Furthermore, to weaken the opposing forces, the Dutch violated the ceasefire agreement by attacking the nagari Pandai Sikek which was one of the areas capable of producing gunpowder and firearms. Then to strengthen its position, the Dutch built a fort in Bukittinggi which was known as Fort de Kock. At the beginning of August 1831, Lintau was successfully conquered and put Luhak Tanah Datar under Dutch control. However, Tuanku Lintau still continued to fight from the Luhak Limo Puluah area.

Preparations of Dutch troops at Fort de Kock

Meanwhile, when Lieutenant Colonel Elout carried out various attacks against The Padri between 1831–1832, he obtained additional strength from the troops of Sentot Prawirodirdjo, one of the commanders of Prince Diponegoro who had defected and served in the Dutch East Indies government after the war in Java ended. However, then Lieutenant Colonel Elout argued that the presence of Sentot who was stationed in Lintau actually created new problems. Several official Dutch documents prove that Sentot was guilty of conspiring with the Padri so that Sentot and his legions were then returned to Java. In Java, Sentot also failed to dispel Dutch suspicions about him and sent him back to Sumatra. Sentot was exiled and detained in Bengkulu, while his troops were disbanded and then recruited back into the Dutch army.

Sentot Prawirodirdjo, illustrated by Justus Pieter de Veer.

In July 1832, from Batavia[disambiguation needed] a large infantry force was sent under the leadership of Lieutenant Colonel Ferdinand P. Vermeulen Krieger, to speed up the completion of the war. In October 1832, Luhak Limo Puluah was under Dutch rule at the same time as Tuanku Lintau died.[15] Then The Padri continued to consolidate and entrench themselves in Kamang, but the entire strength of the Padri in Luhak Agam also was conquered by the Dutch after the fall of Kamang Magek, Agam Kamang at the end of 1832, so that the Padri were again forced to withdraw from Luak Luhak area and defend themselves in Bonjol.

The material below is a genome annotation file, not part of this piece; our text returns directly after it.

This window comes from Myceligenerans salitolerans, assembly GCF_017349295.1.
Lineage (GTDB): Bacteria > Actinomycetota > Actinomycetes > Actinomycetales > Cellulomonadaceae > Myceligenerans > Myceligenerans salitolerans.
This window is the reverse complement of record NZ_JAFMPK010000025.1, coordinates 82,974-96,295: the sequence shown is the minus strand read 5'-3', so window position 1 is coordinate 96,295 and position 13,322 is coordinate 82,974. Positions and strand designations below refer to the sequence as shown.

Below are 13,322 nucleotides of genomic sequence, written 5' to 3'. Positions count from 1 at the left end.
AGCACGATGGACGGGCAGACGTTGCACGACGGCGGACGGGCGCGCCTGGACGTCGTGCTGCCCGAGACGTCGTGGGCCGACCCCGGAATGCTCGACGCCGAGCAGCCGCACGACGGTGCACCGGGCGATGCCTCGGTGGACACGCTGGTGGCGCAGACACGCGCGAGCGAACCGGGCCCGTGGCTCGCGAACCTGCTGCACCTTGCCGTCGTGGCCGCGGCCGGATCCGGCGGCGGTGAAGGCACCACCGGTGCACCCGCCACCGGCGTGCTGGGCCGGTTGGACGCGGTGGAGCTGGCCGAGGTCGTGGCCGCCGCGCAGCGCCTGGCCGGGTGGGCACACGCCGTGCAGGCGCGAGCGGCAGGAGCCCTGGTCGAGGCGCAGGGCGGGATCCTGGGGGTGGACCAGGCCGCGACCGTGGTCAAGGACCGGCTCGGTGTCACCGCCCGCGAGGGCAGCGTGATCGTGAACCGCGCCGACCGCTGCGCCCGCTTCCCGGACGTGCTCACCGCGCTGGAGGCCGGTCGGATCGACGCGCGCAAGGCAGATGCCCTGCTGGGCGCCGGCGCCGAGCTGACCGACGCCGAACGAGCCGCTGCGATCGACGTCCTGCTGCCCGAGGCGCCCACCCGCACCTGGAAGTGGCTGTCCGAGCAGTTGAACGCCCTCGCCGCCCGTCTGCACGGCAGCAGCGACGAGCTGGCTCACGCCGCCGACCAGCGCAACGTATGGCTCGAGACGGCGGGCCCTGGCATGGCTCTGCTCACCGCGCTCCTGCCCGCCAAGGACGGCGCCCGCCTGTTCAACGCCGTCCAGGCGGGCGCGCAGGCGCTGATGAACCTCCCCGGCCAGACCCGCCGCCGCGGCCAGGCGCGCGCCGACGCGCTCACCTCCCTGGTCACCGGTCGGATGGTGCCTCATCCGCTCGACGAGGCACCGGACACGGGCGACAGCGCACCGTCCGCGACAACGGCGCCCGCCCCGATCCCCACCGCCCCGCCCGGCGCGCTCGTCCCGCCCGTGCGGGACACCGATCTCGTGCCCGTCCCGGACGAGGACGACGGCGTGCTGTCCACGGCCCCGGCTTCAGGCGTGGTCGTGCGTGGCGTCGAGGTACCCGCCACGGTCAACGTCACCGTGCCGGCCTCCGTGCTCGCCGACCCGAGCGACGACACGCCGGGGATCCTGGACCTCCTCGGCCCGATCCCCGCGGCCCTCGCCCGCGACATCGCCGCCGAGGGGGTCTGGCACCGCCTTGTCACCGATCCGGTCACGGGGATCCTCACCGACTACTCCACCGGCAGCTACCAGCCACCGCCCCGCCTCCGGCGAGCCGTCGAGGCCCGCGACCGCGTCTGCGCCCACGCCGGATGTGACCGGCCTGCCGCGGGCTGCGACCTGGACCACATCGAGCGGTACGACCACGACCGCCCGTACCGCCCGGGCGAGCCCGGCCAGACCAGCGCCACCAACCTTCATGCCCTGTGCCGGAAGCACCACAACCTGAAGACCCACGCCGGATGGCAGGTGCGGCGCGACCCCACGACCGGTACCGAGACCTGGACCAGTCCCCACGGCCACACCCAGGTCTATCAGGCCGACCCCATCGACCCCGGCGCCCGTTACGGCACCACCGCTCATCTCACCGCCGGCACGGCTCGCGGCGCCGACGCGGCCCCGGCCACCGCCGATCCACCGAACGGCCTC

Consolidation of Indigenous Peoples and Padri 1833 edit

Indigenous People

Since 1833 a compromise began to emerge between Indigenous People and Padri People.[16] On January 11, 1833 several strongholds of the Dutch garrison were suddenly attacked, making the situation chaotic;[17] mentioned there were around 139 European soldiers and hundreds of native soldiers were killed. Sultan nggul Alam Bagagar who was previously appointed by the Dutch as Regent of Tanah Datar, was captured by the troops of Lieutenant Colonel Elout on 2 May 1833 in Batusangkar on charges of treason and exiled to Batavia. In Dutch records Sultan nggul Alam Bagagar denied his involvement in the attack on several Dutch posts, but the Dutch Indies government also did not want to take the risk of rejecting the reports from its officers. The position of Regent of Tanah Datar was then given to Tuan Gadang in Batipuh.[18] Then the Dutch troops began conducting searches in several areas which were still the base of the Padri tribe. In January 1833, Dutch troops built a fortification in Padang Matinggi, but before they could strengthen their position, the fortification was attacked by the Padri under the leadership of Tuanku Rao which resulted in many Dutch casualties.[19] However, in the battle at Air Bangis, on January 29 1833, Tuanku Rao suffered serious injuries as a result of being hit by bullets. Then he was put on board the ship for exile. Not long after he was on the ship, Tuanku Rao met his death. It is suspected that his body was then thrown into the sea by Dutch soldiers.[20] Realizing this, now the Dutch are not only facing the Padri but the entire Minangkabau community. So the Dutch East Indies Government in 1833 issued an announcement called "Long Plaque" containing a statement that the arrival of the Dutch to Minangkabau did not intend to control the country, they only came to trade and maintain security, the Minangkabau population would continue to be ruled by the Dutch East Indies. their chief[disambiguation needed] and are not required to pay tax. Then the Dutch argued that to maintain security, build roads, open schools, and so on it required money, the people were obliged to grow coffee and had to sell it to the Dutch.

Attack on Bonjol 1833-1835 edit

Lieutenant Colonel Raaff and his troops, depicted by Justus Pieter de Veer. Raaff died before the end of the Padri War.